The Spring Rush Continues

by Doug Muller

Ken raking beds in the back field. Ken raking beds in the back field.

We've slacked on the blogging a bit lately--sorry about that. We've been in full-fledged spring rush mode, which this year means breaking lots of new ground, removing as much grass as we possibly can (an endless task, sure to last a few years at least), shaping beds, mixing in compost and organic soil amendments, and then--finally--transplanting seedlings or sowing seed. We've also had a major tiller breakdown, prematurely bolting arugula, a spinach leafminer infestation, and a slew of orders thanks to a little blurb about our Art Packs that appeared in Martha Stewart Living magazine. So, we've had lots to keep us busy.  But we've been managing to have a pretty good time. Our first crops are maturing now, and we've got our camera in hand, catching shots of the varieties as they mature for use in next year's catalog.

It's nearly June, and people often begin to wonder now if it's "too late" to put in a garden. No way! Only a small number of crops absolutely must be started early; among them are tomatoes, peppers, and eggplant, as well as a variety of minor crops (celeriac, onions from seed, et al.). All of these vegetables can be found readily at neighborhood plant nurseries until at least the end of June. Nearly everything else can be direct sown with success.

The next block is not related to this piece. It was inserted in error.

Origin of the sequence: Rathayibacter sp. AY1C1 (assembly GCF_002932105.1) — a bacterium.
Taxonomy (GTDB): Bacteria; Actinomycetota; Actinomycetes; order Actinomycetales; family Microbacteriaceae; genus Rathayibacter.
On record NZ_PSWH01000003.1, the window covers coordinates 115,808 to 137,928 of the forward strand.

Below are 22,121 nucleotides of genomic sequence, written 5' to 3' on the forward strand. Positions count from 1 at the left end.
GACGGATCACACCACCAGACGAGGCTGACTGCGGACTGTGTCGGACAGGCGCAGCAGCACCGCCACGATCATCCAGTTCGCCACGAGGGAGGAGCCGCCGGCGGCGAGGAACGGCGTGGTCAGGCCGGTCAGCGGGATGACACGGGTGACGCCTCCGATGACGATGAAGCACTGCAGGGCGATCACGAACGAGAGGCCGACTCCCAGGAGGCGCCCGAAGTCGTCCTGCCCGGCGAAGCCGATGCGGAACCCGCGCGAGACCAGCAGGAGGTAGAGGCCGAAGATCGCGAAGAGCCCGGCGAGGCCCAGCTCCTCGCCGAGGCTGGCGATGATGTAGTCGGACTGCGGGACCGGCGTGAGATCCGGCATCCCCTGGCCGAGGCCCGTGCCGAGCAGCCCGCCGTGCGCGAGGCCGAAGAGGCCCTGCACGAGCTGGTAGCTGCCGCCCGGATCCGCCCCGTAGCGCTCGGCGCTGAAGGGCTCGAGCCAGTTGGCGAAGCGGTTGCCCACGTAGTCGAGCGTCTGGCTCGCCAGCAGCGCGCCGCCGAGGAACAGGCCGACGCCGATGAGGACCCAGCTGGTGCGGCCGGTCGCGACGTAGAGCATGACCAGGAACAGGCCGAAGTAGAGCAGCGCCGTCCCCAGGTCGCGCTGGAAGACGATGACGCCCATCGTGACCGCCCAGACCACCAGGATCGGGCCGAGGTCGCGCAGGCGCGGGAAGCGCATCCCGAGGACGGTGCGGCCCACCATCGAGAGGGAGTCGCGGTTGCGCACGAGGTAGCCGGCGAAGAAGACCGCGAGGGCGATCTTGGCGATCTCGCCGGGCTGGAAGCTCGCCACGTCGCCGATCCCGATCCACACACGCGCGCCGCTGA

So, what's to sow when? Melons and winter squash must get in the ground by the second week of June or so in order to get a mature crop before frost, so if you're interested in these crops make them your priority. Next on my list would be full-season cabbage, the giant varieties of kohlrabi, and brussels sprouts--start these immediately to get mature plants for the fall. I'd also start carrots ASAP, just to ensure the longest period of availability; carrots started now will be harvestable from August through December. Cukes and beans can be sown until at least mid-July; try one sowing now and one or two more later to keep both vegetables in constant production. Then there are loads of green vegetables that can be started in succession from now until September; these include lettuces (sow heat-tolerant varieties from now through late July or so, then switch to the varieties that do better in the cool days and nights of late summer and fall) as well as leafy green brassicas, mescluns, and spinach (wait until at least August to start spinach). As the garden takes off in coming weeks and weeding, watering, harvesting, and preserving become nearly all-consuming tasks, do try to keep your eye on the fall crops. It's hard to convey just how valuable an extended season garden is: by early October, most of the garden work stops, yet for a good two months following there's plenty to harvest every day. (With cold frames or a hoop house this can be extended for the whole year.) It's quite a sweet reward.

Hope everyone's enjoying the rainy spell. Stay seedy! --Doug